When we start playing the guitar, it is common for us to ask ourselves many questions. Among them, a very common one is the following: Is it easier to learn to play electric guitar than acoustic? This is something I asked myself when I started learning back then in the eighties. But because I learned with an old electric guitar borrowed from a friend, I didn’t have much choice, and I started with the electric guitar he had leftover.
But some time later, I thought a lot about whether it wouldn’t have been better to start with an acoustic guitar. I’ve always loved Folk-Rock and ballads, so an acoustic guitar is a better choice for playing these kinds of songs, say “Blackbird” by The Beatles, “Stairway To Heaven” by Led Zeppelin or “Still Loving You” by Scorpions.
After some time of playing, I could buy my first guitar, and I chose an electric guitar, just because I already had the habit of playing this kind of guitars for about a year. But the second guitar I got was an acoustic one (actually it was a beautiful gift from a person who knew very well what I wanted). From then on, I played both models evenly, depending on the type of song I was playing.
In one of the rock bands that I had the pleasure of playing, I met another guitarist, who I became very close to and who had started playing with an acoustic guitar that belonged to his older brother. We talked a lot with him at that time (about twenty years ago), and it was interesting to know the experience of a person who had started in a different way and had followed another path than the one taken by me. In my case, it was easier to start with an electric guitar, but for him, it was easier to start with an acoustic guitar.
Since then, I could see that we are conditioned by our possibilities, but that we are also all creatures of habit. We do what we can with what we have most at hand, we are not always free to choose, we get used to it and then it is difficult for us to leave that area of comfort that we have created for ourselves.
After living these enriching experiences, I think I have some keys to share about whether it is easier to learn to play electric guitar than acoustic guitar for those who have the possibility of choosing the guitar they are going to start with, without a friend or a brother deciding for them.
Is it easier for teenagers to learn to play electric or acoustic guitar?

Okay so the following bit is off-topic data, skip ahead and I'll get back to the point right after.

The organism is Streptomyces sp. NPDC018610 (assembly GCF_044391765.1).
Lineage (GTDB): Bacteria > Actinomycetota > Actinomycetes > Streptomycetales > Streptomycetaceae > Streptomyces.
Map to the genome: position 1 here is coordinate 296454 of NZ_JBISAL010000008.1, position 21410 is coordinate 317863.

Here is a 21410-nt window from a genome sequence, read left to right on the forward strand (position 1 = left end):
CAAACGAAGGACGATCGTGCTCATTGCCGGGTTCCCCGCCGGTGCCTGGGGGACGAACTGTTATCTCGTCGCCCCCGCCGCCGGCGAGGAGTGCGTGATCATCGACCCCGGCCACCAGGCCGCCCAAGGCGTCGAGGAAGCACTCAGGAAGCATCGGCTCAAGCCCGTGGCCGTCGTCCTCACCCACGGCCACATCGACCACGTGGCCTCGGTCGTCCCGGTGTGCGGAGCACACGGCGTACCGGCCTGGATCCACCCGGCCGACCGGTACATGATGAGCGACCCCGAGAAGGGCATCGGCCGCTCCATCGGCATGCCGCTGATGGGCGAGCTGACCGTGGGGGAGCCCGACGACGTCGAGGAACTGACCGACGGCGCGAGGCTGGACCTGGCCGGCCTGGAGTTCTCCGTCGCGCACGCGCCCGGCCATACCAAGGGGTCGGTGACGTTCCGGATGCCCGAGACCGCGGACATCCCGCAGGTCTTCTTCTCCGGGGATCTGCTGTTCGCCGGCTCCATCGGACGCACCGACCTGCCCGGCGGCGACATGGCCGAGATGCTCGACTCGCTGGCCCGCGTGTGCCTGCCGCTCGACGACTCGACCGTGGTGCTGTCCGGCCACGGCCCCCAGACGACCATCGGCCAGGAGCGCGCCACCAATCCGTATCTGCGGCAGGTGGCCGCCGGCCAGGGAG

Of course, things vary with age. What we like at thirteen, we probably don’t like anymore in your twenties, thirties, or forties. That’s why it’s very important to pay attention to our own interests and tastes. Not getting carried away by other people’s tastes and choices. That’s a very important thing to keep always in mind. Please pay attention to your own desires, choose your own path, and follow it.
I was lucky, and I wouldn’t change having started learning to play an electric guitar as a teenager. Because most of the music I listened to and loved back then was made up of that unique sound that only distorted electric guitars have. It would have been impossible to play the riffs of Iron Maiden’s “The Tropper”, Deep Purple’s “Smoke On The Water” or Metallica’s “Seek and Destroy” on an acoustic guitar. I wouldn’t have felt the same playing an acoustic guitar as I felt playing with my Ibanez guitar, my 80 Watts Valvestate Marshall amp, and my D.O.D. distortion and BOSS chorus pedals back then.
In my case, the electric guitar was the best, even being the only instrument I had at hand. It was the best option because the friend who lent me that instrument was the same age and the same tastes as me. That’s why I say I was lucky. Based on this, I advise you that if you are a teenager and you are starting to learn to play guitar, choose the model that best represents your tastes because it will be easiest this way. I think it will almost certainly be an electric guitar, but your tastes may be different from mine or from most people’s, that’s admirable, and you should be firm in your convictions.
Is it easier for grownups to learn to play electric or acoustic guitar?
As the years go by, we gain confidence and experience. You might just start playing when you’re over thirty, forty, fifty, and that’s great. Because even if you don’t know how to play yet, you have other very important things going for you. You probably know very well which style of music is your favorite. You’ll be less hesitant than when you’re younger to make decisions. You will feel more confident when you take risks and dare to start a new experience that will enrich your life, I can assure this.
My mother started playing guitar after she was 50. I could see that it wasn’t easy for her at first, but I must admit that she managed to learn to play at 55 much faster than I did when I was only 14. Believe me, if you see her face when she practices her songs, the ones she plays at the church she attends weekly, you could see an expression of happiness and joy that you can’t get even with all the gold in the world.
In my mother’s case, she started with an acoustic guitar, because it is the best choice for her according to her tastes and style of music she prefers to play. In her case, it didn’t even occur to her to start with an electric guitar. But this is because she was very clear about what kind of music she wanted to play. The songs that she and her friends sing in the church need the sound of this type of guitar. In her case, the choice of the guitar was simple and right from the first moment.
Finally, to give an answer to the question of whether it is easier to learn to play an electric or an acoustic guitar, this depends on your tastes, your age and the style of the songs you prefer to play.
I leave you with these final tips: always have a good online course to start with, be persistent, and practice every day. In a few months or maybe weeks, you will see the results of your work, depending on the effort you put in, no matter how old you are.